Next week, the USDA National Organic Standards Board (NOSB) will meet to decide what the USDA "organic" label should mean for fish. The NOSB will vote on their recommendations for "organic" fish production that currently allows the use of fishmeal from wild fish -- which has the potential to carry mercury and PCBs -- and open net cages, which flushes pollution, disease, and parasites from fish farms directly into the ocean, adversely impacting wild fish supply, sustainability, and health of the oceans. Currently, fish is allowed to carry an organic claim as long as it isn't a USDA "organic" label.

An overwhelming majority of Americans -- 93 percent -- polled agree that fish labeled as "organic" should be produced by 100 percent organic feed, like all other organic animals. Ninety percent agreed that "organic" fish farms should be required to recover waste and not pollute the environment and 57 percent are concerned about ocean pollution caused by "organic" fish farms. More than 4 in 10 polled are concerned about the health problems associated with eating wild fish.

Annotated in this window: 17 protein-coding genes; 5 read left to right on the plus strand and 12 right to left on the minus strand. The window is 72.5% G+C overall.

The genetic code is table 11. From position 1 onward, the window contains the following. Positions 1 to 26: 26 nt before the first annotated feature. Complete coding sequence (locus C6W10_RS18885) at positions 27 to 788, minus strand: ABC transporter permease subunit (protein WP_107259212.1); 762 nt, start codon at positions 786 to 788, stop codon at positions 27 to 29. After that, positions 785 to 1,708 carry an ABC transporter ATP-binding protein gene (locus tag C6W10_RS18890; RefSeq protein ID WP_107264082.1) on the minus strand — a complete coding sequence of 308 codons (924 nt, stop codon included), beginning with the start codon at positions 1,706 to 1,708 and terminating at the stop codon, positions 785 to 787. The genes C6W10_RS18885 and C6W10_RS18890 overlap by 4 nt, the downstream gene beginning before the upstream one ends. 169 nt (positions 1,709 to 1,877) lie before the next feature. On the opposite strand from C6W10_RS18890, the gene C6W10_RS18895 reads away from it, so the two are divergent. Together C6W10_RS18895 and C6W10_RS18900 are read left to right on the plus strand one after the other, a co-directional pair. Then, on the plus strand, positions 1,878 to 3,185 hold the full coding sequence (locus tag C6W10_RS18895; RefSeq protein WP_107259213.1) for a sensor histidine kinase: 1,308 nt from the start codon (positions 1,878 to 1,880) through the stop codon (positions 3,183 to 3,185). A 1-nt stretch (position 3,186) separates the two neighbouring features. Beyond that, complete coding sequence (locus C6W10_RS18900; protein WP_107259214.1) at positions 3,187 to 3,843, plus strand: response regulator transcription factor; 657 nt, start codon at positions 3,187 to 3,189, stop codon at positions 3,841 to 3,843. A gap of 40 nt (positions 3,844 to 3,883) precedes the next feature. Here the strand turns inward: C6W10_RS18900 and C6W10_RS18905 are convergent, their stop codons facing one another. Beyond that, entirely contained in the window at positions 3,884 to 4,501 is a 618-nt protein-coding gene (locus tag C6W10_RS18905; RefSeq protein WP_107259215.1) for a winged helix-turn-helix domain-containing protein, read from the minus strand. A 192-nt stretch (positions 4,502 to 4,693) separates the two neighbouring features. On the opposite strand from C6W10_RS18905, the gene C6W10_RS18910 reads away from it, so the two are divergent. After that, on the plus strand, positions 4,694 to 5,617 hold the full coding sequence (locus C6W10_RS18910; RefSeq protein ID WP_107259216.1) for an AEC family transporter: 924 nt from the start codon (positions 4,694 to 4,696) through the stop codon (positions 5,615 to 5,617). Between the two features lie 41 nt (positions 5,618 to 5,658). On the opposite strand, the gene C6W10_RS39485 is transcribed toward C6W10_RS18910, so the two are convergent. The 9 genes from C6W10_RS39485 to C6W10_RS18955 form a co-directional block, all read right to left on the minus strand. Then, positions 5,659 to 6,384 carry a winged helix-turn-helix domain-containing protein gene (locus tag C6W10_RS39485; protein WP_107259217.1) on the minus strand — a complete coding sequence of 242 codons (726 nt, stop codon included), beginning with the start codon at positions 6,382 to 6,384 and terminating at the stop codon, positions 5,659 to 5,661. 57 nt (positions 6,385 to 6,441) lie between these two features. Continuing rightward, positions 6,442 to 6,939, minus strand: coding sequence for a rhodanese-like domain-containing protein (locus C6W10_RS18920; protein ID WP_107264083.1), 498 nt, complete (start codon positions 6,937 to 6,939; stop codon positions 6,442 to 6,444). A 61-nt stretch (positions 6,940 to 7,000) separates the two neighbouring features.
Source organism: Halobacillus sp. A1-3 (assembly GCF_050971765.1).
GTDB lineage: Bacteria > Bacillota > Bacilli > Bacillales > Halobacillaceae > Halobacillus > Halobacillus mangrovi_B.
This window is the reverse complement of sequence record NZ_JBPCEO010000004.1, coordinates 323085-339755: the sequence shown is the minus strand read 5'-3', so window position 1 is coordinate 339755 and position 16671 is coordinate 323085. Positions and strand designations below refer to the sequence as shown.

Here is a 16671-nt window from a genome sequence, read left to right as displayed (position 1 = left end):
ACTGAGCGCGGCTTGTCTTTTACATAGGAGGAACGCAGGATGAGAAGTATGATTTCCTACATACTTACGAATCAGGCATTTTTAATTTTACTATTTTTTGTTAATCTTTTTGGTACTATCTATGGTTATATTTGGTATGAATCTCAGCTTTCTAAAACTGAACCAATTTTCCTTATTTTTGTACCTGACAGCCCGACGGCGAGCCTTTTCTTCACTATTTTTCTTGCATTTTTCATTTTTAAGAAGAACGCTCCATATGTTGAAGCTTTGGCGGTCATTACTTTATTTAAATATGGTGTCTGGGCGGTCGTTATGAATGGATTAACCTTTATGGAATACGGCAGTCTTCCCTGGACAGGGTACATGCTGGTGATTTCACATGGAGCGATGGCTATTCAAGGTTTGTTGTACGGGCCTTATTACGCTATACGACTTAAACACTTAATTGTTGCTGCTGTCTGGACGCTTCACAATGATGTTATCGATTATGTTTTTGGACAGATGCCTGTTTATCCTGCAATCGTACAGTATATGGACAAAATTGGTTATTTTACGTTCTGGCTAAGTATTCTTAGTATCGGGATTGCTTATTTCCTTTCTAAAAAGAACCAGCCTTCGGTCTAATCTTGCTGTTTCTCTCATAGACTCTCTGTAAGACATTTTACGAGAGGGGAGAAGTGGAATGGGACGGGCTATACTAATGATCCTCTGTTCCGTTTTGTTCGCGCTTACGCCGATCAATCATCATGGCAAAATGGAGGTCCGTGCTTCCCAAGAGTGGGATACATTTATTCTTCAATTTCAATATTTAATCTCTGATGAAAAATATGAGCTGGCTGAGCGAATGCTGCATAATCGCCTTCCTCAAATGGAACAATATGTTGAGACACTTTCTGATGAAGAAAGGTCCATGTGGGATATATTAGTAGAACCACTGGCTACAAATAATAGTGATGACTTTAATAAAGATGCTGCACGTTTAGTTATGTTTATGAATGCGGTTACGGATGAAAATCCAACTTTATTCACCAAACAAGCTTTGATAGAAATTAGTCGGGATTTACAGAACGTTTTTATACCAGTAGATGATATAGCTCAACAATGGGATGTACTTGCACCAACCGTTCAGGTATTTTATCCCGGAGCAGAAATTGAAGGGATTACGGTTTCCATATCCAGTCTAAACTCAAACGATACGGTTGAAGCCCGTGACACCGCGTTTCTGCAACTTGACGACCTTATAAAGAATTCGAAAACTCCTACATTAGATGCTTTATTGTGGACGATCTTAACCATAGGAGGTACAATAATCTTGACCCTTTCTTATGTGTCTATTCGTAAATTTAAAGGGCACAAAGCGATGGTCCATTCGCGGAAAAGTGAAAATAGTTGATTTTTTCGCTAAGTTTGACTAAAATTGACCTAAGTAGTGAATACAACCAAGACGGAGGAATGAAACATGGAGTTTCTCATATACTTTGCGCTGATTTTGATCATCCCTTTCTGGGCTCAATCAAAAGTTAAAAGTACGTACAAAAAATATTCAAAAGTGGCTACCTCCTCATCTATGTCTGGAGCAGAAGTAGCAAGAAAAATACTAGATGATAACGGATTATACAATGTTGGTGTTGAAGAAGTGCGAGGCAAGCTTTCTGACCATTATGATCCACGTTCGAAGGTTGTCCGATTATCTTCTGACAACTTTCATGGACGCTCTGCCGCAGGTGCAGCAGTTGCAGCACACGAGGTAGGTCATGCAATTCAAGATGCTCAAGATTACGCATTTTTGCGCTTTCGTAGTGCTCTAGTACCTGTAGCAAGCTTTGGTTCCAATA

Americans want cloned or genetically engineered animals to be labeled; Most would not buy such meat or milk

Nearly 7 in 10 American consumers believe that cloning of food animals should be prohibited and nearly 6 in 10 consumers polled are concerned about meat or milk products from cloned or genetically engineered animals. FDA recently proposed allowing these foods to be sold without labels. According to the poll, an overwhelming majority of Americans feel otherwise:

 --  95 percent agree that food products made from genetically engineered animals should be labeled as such.
--  94 percent agree that meat and dairy products from cloned animals should be labeled as such.

--  More than 6 in 10 of Americans would not buy meat or milk products from genetically engineered animals or milk/milk products from cloned animals or their offspring.